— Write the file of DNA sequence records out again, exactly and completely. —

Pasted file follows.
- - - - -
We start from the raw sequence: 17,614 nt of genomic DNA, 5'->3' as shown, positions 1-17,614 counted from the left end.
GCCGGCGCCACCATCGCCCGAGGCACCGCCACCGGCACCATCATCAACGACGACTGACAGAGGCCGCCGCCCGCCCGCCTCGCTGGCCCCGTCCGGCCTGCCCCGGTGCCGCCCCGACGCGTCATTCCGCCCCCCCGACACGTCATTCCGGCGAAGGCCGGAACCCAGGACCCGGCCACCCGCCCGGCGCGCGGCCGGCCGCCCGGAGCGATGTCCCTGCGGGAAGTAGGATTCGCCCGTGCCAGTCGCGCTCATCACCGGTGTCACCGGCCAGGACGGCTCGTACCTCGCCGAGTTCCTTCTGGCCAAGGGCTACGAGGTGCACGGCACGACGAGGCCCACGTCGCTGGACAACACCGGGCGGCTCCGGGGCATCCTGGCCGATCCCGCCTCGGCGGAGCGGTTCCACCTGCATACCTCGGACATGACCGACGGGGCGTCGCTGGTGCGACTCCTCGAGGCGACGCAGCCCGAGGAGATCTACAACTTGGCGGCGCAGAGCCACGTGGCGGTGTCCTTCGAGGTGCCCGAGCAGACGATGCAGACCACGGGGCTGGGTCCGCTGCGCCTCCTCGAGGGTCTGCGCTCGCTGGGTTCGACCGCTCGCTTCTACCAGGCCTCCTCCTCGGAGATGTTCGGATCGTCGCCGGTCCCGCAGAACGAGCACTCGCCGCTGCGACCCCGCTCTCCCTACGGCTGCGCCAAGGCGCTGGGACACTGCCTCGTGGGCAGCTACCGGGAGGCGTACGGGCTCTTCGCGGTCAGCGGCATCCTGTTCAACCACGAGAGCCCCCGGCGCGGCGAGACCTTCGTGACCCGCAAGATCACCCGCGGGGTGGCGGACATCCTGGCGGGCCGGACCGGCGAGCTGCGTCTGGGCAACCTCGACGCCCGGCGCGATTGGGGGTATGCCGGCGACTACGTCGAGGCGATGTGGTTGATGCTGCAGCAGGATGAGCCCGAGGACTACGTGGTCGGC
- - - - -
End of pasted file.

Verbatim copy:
We start from the raw sequence: 17,614 nt of genomic DNA, 5'->3' as shown, positions 1-17,614 counted from the left end.
GCCGGCGCCACCATCGCCCGAGGCACCGCCACCGGCACCATCATCAACGACGACTGACAGAGGCCGCCGCCCGCCCGCCTCGCTGGCCCCGTCCGGCCTGCCCCGGTGCCGCCCCGACGCGTCATTCCGCCCCCCCGACACGTCATTCCGGCGAAGGCCGGAACCCAGGACCCGGCCACCCGCCCGGCGCGCGGCCGGCCGCCCGGAGCGATGTCCCTGCGGGAAGTAGGATTCGCCCGTGCCAGTCGCGCTCATCACCGGTGTCACCGGCCAGGACGGCTCGTACCTCGCCGAGTTCCTTCTGGCCAAGGGCTACGAGGTGCACGGCACGACGAGGCCCACGTCGCTGGACAACACCGGGCGGCTCCGGGGCATCCTGGCCGATCCCGCCTCGGCGGAGCGGTTCCACCTGCATACCTCGGACATGACCGACGGGGCGTCGCTGGTGCGACTCCTCGAGGCGACGCAGCCCGAGGAGATCTACAACTTGGCGGCGCAGAGCCACGTGGCGGTGTCCTTCGAGGTGCCCGAGCAGACGATGCAGACCACGGGGCTGGGTCCGCTGCGCCTCCTCGAGGGTCTGCGCTCGCTGGGTTCGACCGCTCGCTTCTACCAGGCCTCCTCCTCGGAGATGTTCGGATCGTCGCCGGTCCCGCAGAACGAGCACTCGCCGCTGCGACCCCGCTCTCCCTACGGCTGCGCCAAGGCGCTGGGACACTGCCTCGTGGGCAGCTACCGGGAGGCGTACGGGCTCTTCGCGGTCAGCGGCATCCTGTTCAACCACGAGAGCCCCCGGCGCGGCGAGACCTTCGTGACCCGCAAGATCACCCGCGGGGTGGCGGACATCCTGGCGGGCCGGACCGGCGAGCTGCGTCTGGGCAACCTCGACGCCCGGCGCGATTGGGGGTATGCCGGCGACTACGTCGAGGCGATGTGGTTGATGCTGCAGCAGGATGAGCCCGAGGACTACGTGGTCGGC